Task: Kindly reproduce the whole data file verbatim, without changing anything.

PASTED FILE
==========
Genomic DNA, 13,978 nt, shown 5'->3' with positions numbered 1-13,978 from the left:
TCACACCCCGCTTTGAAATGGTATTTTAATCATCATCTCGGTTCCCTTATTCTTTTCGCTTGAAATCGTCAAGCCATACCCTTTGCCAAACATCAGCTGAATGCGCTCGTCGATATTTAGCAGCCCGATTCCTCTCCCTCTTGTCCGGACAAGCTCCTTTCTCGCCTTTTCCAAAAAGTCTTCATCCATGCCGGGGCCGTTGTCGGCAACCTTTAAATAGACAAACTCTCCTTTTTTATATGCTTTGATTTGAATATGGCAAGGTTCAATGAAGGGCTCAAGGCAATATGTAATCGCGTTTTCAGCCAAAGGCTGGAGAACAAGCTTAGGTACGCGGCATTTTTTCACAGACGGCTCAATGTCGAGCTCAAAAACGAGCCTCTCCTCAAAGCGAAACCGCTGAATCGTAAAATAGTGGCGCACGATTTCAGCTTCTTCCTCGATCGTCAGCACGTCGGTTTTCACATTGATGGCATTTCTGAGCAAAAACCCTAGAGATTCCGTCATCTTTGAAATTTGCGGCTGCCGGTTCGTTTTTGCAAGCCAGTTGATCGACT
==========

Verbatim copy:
Genomic DNA, 13,978 nt, shown 5'->3' with positions numbered 1-13,978 from the left:
TCACACCCCGCTTTGAAATGGTATTTTAATCATCATCTCGGTTCCCTTATTCTTTTCGCTTGAAATCGTCAAGCCATACCCTTTGCCAAACATCAGCTGAATGCGCTCGTCGATATTTAGCAGCCCGATTCCTCTCCCTCTTGTCCGGACAAGCTCCTTTCTCGCCTTTTCCAAAAAGTCTTCATCCATGCCGGGGCCGTTGTCGGCAACCTTTAAATAGACAAACTCTCCTTTTTTATATGCTTTGATTTGAATATGGCAAGGTTCAATGAAGGGCTCAAGGCAATATGTAATCGCGTTTTCAGCCAAAGGCTGGAGAACAAGCTTAGGTACGCGGCATTTTTTCACAGACGGCTCAATGTCGAGCTCAAAAACGAGCCTCTCCTCAAAGCGAAACCGCTGAATCGTAAAATAGTGGCGCACGATTTCAGCTTCTTCCTCGATCGTCAGCACGTCGGTTTTCACATTGATGGCATTTCTGAGCAAAAACCCTAGAGATTCCGTCATCTTTGAAATTTGCGGCTGCCGGTTCGTTTTTGCAAGCCAGTTGATCGACT